Proposal to seize China’s assets ‘provocative,’ needs study – Hontiveros
MANILA, Philippines — The legality of seizing China’s assets in the Philippines as payment for the reef damage it caused in the West Philippine Sea would need to be studied further, according to Senator Risa Hontiveros, who described the proposal as a “provocative” move.
“Anything is possible. There was a whole spectrum of proposals that came out yesterday and that one was on the spectrum end of hard diplomacy, very provocative,” Hontiveros said in an interview ABS-CBN News Channel on Tuesday, referring to the idea broached by former Foreign Affairs Secretary Albert Del Rosario during an online forum she recently organized.
“That is something we should study,” she added.
During the forum, Del Rosario said Philippine authorities “have the right to seize” assets and properties owned by China in the Philippines as payment for the damage it caused to Philippine reef ecosystems, which amounts to over P200 billion.
But for the meantime, Hontiveros proposed implementing other measures to protest Chinese incursions into Philippine territory while “those that are on the hard diplomacy (and) those that are on the state diplomacy, especially now that the government is still not thinking of taking such states vis à vis China,” are being studied.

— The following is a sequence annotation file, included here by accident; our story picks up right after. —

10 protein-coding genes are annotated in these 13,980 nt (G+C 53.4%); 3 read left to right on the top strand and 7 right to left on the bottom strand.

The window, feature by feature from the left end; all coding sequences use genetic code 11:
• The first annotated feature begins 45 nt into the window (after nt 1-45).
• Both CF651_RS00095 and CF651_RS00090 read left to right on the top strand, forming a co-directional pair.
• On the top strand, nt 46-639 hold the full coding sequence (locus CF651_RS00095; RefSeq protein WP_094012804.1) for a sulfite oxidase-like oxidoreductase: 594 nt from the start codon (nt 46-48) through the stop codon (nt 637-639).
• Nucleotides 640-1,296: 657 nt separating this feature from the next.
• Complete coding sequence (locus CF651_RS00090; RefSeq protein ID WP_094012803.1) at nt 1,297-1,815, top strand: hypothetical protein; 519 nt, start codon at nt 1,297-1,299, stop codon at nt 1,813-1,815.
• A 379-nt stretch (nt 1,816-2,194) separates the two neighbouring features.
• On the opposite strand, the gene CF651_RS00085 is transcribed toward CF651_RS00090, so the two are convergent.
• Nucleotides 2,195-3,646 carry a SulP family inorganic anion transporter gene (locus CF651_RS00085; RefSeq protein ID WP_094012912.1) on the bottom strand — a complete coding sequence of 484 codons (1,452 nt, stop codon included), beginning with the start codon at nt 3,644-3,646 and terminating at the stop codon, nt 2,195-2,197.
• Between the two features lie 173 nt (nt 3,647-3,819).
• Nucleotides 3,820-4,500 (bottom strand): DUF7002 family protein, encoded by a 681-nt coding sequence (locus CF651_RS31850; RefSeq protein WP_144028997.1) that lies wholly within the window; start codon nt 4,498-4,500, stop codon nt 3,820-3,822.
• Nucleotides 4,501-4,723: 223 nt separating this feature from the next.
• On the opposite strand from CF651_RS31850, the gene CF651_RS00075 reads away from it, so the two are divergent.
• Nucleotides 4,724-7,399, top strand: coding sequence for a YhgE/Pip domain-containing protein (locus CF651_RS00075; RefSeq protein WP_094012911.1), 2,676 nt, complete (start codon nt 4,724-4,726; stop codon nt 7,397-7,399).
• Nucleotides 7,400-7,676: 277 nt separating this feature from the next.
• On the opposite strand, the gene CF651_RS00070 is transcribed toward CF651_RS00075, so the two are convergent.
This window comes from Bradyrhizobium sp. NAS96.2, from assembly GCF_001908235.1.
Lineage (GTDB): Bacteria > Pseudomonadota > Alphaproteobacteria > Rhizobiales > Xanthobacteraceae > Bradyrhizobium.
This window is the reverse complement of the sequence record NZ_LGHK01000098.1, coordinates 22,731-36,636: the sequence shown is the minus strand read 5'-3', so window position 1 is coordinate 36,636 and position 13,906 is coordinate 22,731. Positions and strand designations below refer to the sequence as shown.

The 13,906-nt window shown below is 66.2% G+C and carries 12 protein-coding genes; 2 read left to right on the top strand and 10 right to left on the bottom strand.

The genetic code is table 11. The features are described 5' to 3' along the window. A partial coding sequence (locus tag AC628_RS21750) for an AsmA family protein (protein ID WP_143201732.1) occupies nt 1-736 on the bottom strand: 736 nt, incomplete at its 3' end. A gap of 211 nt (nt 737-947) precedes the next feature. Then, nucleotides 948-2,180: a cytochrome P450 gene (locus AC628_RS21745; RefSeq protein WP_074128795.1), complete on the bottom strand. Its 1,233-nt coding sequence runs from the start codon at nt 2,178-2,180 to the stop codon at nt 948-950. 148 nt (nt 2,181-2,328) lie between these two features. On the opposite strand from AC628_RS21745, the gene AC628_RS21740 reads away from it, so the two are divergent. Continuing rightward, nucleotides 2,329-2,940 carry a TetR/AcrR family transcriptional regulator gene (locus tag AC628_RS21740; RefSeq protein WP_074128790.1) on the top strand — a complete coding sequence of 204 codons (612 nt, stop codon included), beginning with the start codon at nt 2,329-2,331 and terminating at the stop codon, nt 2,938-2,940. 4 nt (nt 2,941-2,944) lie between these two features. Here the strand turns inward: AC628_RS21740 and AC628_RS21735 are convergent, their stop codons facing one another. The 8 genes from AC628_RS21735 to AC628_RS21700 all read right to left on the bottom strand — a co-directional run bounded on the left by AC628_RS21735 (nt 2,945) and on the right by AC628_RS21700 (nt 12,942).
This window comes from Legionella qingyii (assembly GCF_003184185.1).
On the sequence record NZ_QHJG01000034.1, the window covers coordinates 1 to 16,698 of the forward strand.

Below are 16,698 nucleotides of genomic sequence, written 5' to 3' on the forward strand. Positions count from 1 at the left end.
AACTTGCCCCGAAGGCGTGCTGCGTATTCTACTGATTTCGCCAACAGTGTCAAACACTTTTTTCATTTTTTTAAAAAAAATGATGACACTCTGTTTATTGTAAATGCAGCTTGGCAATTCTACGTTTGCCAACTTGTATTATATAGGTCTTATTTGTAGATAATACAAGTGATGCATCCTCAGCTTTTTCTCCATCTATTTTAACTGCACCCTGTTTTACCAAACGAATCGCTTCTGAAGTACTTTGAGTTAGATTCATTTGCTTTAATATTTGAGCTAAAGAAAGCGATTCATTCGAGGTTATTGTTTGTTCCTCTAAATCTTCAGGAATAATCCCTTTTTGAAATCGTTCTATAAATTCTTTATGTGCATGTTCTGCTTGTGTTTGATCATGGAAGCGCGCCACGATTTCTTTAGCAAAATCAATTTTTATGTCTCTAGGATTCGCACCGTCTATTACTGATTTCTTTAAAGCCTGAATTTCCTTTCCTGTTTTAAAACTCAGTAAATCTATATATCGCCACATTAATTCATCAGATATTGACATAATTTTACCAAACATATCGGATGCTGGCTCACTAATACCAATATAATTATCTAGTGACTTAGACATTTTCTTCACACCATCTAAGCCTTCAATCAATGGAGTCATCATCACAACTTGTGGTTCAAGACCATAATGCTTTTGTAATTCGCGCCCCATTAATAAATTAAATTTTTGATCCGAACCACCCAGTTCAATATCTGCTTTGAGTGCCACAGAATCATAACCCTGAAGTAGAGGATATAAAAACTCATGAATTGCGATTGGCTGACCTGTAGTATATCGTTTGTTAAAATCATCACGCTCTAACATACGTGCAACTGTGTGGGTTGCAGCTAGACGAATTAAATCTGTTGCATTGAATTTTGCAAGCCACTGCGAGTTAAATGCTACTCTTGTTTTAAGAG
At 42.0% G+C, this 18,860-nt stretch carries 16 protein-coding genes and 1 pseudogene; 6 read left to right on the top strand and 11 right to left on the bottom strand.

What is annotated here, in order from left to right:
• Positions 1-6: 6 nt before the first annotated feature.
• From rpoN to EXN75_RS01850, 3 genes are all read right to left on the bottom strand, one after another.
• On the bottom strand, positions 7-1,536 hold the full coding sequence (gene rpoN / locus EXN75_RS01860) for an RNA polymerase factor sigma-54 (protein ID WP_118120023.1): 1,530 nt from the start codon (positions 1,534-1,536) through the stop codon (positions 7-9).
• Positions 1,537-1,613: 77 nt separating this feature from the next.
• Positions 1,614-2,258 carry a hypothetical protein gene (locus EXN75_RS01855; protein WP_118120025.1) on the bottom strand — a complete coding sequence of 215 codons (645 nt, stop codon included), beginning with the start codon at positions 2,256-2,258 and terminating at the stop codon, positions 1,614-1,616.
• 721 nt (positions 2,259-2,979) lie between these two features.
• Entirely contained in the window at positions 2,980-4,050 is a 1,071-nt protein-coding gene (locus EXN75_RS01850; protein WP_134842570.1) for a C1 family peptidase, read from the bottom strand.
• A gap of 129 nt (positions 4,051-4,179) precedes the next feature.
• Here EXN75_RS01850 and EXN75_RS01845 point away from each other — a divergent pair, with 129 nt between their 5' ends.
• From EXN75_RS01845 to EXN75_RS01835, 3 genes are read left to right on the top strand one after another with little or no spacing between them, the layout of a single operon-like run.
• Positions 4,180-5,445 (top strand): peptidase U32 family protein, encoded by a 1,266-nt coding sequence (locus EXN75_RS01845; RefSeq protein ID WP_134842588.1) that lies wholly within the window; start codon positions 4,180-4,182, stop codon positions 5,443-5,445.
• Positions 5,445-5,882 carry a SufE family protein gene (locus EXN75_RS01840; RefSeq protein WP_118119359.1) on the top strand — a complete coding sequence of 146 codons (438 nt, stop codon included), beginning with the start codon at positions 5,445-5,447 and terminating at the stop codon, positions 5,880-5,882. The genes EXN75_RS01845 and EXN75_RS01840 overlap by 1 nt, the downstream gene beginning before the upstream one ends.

“It’s one thing to demand payment from them, it’s another that they actually pay up. [But] in the meantime, in order to further express our opposition to the damages they are creating to our environment, to our fisherfolk, and to our national sovereignty, there are concrete steps we can continue to take,” she said.
Among these measures include the filing of a Senate resolution urging the Department of Education to include marine history as well as the Philippines’ narrative of the West Philippine Sea.
She also suggested allocating funds for programs like “Bantay Dagat” for Filipino fisherfolk.
“Because they are willing and they could be capacitated to actually give the immediate intelligence reports to our Philippine navy and coastguard whenever there are Chinese incursions into parts of Philippine territory in the West Philippine Sea,” the lawmaker said.
Hontiveros further underscored the importance of forging “people-to-people unity” with other claimant countries like Malaysia, Indonesia, Vietnam and Taiwan.
Aside from the Philippines and China, Taiwan, Vietnam, Malaysia, and Brunei also have conflicting claims over the South China Sea.
Manila and Beijing have long been locked in a maritime dispute and in 2013, the Philippines filed a case before the Permanent Court of Arbitration (PCA) at The Hague in The Netherlands challenging China’s sweeping claim of nearly the entire South China Sea.
The Hague-based court then ruled in favor of the Philippines in July 2016 invalidating China’s nine-dash line.
President Rodrigo Duterte has been criticized for setting aside the landmark 2016 arbitral ruling against Beijing’s mythical nine-dash line claim in the South China Sea.
China refused to recognize the ruling, continuing its aggression in the disputed waters and building artificial islands to house military facilities.
The President avoided directly confronting Beijing over the maritime dispute in exchange for investments and loans.
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